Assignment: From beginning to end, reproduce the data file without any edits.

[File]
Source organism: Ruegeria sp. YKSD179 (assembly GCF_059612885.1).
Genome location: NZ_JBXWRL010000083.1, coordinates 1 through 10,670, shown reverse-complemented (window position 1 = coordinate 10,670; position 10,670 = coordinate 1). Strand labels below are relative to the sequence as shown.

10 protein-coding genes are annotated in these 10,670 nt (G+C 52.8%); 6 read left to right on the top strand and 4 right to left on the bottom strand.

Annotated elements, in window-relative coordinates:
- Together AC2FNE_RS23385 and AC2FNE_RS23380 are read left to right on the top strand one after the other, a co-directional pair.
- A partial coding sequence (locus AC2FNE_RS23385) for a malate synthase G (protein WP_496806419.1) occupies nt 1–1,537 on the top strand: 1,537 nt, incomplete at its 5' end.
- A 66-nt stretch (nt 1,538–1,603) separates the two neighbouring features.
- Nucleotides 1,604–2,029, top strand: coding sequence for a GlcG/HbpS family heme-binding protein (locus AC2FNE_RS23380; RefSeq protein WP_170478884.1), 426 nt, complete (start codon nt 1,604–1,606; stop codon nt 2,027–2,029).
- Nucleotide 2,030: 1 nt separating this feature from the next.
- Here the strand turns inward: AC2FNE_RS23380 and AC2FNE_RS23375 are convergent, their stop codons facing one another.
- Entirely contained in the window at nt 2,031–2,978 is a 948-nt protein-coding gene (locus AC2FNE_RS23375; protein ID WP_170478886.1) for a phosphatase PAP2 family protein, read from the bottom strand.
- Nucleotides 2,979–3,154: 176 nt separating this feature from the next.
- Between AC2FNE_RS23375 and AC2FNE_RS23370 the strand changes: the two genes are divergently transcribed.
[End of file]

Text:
Source organism: Ruegeria sp. YKSD179 (assembly GCF_059612885.1).
Genome location: NZ_JBXWRL010000083.1, coordinates 1 through 10,670, shown reverse-complemented (window position 1 = coordinate 10,670; position 10,670 = coordinate 1). Strand labels below are relative to the sequence as shown.

10 protein-coding genes are annotated in these 10,670 nt (G+C 52.8%); 6 read left to right on the top strand and 4 right to left on the bottom strand.

Annotated elements, in window-relative coordinates:
- Together AC2FNE_RS23385 and AC2FNE_RS23380 are read left to right on the top strand one after the other, a co-directional pair.
- A partial coding sequence (locus AC2FNE_RS23385) for a malate synthase G (protein WP_496806419.1) occupies nt 1–1,537 on the top strand: 1,537 nt, incomplete at its 5' end.
- A 66-nt stretch (nt 1,538–1,603) separates the two neighbouring features.
- Nucleotides 1,604–2,029, top strand: coding sequence for a GlcG/HbpS family heme-binding protein (locus AC2FNE_RS23380; RefSeq protein WP_170478884.1), 426 nt, complete (start codon nt 1,604–1,606; stop codon nt 2,027–2,029).
- Nucleotide 2,030: 1 nt separating this feature from the next.
- Here the strand turns inward: AC2FNE_RS23380 and AC2FNE_RS23375 are convergent, their stop codons facing one another.
- Entirely contained in the window at nt 2,031–2,978 is a 948-nt protein-coding gene (locus AC2FNE_RS23375; protein ID WP_170478886.1) for a phosphatase PAP2 family protein, read from the bottom strand.
- Nucleotides 2,979–3,154: 176 nt separating this feature from the next.
- Between AC2FNE_RS23375 and AC2FNE_RS23370 the strand changes: the two genes are divergently transcribed.